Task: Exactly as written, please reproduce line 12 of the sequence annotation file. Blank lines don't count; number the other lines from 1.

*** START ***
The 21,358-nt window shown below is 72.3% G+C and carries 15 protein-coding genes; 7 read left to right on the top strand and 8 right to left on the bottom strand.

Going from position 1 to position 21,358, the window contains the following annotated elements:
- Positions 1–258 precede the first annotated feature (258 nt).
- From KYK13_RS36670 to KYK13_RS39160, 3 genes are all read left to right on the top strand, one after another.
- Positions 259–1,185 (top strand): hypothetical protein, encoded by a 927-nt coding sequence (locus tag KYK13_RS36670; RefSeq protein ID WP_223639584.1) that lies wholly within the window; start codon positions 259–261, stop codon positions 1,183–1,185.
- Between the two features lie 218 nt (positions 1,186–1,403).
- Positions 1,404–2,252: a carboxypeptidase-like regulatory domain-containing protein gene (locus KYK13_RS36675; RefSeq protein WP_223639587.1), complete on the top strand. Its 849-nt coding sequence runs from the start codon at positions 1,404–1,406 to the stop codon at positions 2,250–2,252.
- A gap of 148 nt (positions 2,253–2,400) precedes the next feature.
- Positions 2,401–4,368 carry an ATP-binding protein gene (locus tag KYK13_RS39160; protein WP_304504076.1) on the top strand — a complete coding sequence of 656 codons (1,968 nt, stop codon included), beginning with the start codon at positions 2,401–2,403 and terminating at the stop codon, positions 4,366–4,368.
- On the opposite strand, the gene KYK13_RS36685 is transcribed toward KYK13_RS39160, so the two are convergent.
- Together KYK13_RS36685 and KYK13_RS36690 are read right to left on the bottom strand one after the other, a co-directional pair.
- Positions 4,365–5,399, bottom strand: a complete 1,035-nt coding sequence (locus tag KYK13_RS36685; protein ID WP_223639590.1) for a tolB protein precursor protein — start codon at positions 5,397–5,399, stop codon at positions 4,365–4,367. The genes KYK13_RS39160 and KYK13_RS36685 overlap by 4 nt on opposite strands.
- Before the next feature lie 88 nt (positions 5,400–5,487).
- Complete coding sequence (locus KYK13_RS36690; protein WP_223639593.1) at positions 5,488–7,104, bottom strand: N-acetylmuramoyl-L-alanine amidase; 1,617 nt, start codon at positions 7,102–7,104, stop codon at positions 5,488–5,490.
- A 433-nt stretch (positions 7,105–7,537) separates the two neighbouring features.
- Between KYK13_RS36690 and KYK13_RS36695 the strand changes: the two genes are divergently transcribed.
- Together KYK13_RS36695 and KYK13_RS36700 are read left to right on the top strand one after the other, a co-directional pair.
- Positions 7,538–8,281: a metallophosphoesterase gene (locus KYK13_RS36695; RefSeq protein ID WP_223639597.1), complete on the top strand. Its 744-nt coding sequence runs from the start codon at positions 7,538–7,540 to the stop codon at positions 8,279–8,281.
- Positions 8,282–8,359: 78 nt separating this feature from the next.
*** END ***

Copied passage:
- Positions 4,365–5,399, bottom strand: a complete 1,035-nt coding sequence (locus tag KYK13_RS36685; protein ID WP_223639590.1) for a tolB protein precursor protein — start codon at positions 5,397–5,399, stop codon at positions 4,365–4,367. The genes KYK13_RS39160 and KYK13_RS36685 overlap by 4 nt on opposite strands.